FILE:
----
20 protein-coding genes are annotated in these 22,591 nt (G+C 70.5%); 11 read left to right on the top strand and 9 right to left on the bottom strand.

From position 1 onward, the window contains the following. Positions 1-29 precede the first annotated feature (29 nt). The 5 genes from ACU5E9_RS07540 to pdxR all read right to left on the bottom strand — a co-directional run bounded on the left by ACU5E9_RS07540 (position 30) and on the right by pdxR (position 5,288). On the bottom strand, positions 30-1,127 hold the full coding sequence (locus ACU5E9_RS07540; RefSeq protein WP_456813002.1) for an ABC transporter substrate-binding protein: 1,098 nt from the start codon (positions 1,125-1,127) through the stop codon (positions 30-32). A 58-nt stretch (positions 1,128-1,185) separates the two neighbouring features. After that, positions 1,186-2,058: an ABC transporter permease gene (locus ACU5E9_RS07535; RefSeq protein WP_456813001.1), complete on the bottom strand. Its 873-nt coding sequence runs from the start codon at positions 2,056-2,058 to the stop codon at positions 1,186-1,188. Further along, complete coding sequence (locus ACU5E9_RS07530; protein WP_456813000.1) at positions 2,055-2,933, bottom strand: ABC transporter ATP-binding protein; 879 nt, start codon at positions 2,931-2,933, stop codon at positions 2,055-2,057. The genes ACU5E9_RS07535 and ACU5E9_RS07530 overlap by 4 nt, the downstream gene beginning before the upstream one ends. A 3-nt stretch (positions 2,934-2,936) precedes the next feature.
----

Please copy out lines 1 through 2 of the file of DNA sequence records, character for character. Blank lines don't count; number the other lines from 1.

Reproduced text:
20 protein-coding genes are annotated in these 22,591 nt (G+C 70.5%); 11 read left to right on the top strand and 9 right to left on the bottom strand.

From position 1 onward, the window contains the following. Positions 1-29 precede the first annotated feature (29 nt). The 5 genes from ACU5E9_RS07540 to pdxR all read right to left on the bottom strand — a co-directional run bounded on the left by ACU5E9_RS07540 (position 30) and on the right by pdxR (position 5,288). On the bottom strand, positions 30-1,127 hold the full coding sequence (locus ACU5E9_RS07540; RefSeq protein WP_456813002.1) for an ABC transporter substrate-binding protein: 1,098 nt from the start codon (positions 1,125-1,127) through the stop codon (positions 30-32). A 58-nt stretch (positions 1,128-1,185) separates the two neighbouring features. After that, positions 1,186-2,058: an ABC transporter permease gene (locus ACU5E9_RS07535; RefSeq protein WP_456813001.1), complete on the bottom strand. Its 873-nt coding sequence runs from the start codon at positions 2,056-2,058 to the stop codon at positions 1,186-1,188. Further along, complete coding sequence (locus ACU5E9_RS07530; protein WP_456813000.1) at positions 2,055-2,933, bottom strand: ABC transporter ATP-binding protein; 879 nt, start codon at positions 2,931-2,933, stop codon at positions 2,055-2,057. The genes ACU5E9_RS07535 and ACU5E9_RS07530 overlap by 4 nt, the downstream gene beginning before the upstream one ends. A 3-nt stretch (positions 2,934-2,936) precedes the next feature.